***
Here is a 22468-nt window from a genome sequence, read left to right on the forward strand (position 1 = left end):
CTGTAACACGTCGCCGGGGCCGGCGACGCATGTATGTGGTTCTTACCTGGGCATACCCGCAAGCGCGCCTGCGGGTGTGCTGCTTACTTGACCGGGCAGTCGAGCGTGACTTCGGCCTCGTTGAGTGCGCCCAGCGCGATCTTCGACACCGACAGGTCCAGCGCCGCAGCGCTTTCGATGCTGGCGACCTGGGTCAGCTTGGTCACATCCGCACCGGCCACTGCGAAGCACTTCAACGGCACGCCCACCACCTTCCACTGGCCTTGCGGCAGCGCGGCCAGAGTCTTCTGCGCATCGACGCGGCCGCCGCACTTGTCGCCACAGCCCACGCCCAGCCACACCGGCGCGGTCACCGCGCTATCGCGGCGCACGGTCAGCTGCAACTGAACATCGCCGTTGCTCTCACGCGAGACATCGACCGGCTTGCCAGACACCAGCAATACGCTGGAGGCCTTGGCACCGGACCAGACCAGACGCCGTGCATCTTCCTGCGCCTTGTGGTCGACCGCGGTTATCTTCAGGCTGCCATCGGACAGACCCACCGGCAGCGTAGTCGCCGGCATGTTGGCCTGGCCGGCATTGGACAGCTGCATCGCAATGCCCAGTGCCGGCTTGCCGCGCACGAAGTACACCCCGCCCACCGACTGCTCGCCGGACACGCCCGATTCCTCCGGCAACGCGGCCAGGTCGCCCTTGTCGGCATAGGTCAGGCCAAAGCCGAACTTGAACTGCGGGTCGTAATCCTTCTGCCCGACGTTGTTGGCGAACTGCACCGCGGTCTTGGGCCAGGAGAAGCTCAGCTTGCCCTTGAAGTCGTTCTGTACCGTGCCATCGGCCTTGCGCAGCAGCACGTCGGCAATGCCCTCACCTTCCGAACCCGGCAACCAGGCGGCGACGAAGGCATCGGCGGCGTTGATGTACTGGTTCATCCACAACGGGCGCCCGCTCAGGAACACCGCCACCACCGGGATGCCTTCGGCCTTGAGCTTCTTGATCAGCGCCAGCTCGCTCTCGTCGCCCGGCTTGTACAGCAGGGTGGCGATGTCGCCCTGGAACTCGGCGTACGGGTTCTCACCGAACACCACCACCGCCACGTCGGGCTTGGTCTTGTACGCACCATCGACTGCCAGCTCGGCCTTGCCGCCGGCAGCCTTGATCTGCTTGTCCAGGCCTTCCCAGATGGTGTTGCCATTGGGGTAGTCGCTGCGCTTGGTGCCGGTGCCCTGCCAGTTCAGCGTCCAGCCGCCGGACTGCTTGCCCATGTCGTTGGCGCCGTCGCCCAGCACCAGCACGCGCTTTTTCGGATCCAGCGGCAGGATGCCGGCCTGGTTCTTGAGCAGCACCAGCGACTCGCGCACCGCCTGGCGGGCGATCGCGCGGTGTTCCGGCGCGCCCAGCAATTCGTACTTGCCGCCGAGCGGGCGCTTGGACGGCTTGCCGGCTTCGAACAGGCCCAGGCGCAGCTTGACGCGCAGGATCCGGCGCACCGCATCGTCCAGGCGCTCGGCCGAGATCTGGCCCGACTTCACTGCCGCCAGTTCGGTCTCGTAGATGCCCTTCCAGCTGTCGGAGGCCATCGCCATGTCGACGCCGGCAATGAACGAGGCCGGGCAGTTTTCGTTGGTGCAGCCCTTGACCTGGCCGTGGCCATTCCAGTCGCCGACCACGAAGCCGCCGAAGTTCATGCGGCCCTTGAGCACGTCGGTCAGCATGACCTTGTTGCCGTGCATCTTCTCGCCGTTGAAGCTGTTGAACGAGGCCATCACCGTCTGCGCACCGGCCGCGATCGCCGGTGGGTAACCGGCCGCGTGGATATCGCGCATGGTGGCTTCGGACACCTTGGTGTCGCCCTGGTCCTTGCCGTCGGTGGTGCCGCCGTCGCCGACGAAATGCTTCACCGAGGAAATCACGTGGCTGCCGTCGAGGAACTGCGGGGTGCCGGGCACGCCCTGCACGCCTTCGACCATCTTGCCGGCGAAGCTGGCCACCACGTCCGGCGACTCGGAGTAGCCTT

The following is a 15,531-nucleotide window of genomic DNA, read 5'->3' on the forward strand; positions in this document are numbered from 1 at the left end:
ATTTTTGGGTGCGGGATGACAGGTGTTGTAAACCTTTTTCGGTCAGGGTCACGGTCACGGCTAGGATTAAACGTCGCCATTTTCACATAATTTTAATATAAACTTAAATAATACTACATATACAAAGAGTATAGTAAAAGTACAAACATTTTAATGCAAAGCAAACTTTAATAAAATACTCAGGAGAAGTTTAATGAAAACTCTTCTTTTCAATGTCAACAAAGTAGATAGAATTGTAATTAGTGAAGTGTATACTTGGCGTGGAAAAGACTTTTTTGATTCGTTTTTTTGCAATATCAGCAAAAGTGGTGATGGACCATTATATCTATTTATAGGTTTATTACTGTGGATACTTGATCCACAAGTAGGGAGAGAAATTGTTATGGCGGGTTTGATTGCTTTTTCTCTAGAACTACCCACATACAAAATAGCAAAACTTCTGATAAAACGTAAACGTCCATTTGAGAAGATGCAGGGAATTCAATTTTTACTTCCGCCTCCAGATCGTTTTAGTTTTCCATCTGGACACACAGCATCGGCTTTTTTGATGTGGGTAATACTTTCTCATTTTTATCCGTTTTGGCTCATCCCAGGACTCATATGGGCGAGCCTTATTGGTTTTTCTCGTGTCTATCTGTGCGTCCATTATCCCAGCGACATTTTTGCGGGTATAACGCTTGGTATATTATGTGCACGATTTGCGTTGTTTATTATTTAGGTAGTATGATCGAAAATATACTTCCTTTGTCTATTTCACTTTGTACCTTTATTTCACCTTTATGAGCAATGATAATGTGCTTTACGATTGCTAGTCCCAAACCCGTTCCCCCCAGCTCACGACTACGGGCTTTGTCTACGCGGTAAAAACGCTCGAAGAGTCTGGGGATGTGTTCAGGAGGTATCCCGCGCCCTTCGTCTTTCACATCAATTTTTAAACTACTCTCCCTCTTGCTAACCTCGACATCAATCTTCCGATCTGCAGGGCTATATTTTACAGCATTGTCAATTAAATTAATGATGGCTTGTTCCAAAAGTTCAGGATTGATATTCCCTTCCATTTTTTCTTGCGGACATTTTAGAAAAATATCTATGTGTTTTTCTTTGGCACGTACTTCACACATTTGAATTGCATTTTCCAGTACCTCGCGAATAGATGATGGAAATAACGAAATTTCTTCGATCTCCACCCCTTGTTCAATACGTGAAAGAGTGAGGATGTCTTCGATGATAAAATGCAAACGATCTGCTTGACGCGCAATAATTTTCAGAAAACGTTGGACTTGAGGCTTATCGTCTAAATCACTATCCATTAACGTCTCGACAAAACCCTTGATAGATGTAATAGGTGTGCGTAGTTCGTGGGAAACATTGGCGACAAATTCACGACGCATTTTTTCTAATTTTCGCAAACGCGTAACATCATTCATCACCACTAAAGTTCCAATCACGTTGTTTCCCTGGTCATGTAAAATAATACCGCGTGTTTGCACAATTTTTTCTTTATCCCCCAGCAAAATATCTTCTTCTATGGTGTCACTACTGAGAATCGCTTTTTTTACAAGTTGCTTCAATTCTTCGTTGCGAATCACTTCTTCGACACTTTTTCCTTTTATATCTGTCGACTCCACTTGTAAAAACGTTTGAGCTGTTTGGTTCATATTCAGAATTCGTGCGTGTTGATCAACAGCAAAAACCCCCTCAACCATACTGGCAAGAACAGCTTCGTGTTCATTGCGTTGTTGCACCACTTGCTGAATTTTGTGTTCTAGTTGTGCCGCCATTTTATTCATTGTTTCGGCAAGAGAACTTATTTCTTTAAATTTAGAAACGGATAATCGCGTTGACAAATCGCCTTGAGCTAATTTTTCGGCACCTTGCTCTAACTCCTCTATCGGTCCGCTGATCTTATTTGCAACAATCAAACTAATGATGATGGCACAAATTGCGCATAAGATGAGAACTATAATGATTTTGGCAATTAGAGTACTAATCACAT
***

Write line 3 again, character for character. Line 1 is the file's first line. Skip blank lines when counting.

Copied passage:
The following is a 15,531-nucleotide window of genomic DNA, read 5'->3' on the forward strand; positions in this document are numbered from 1 at the left end: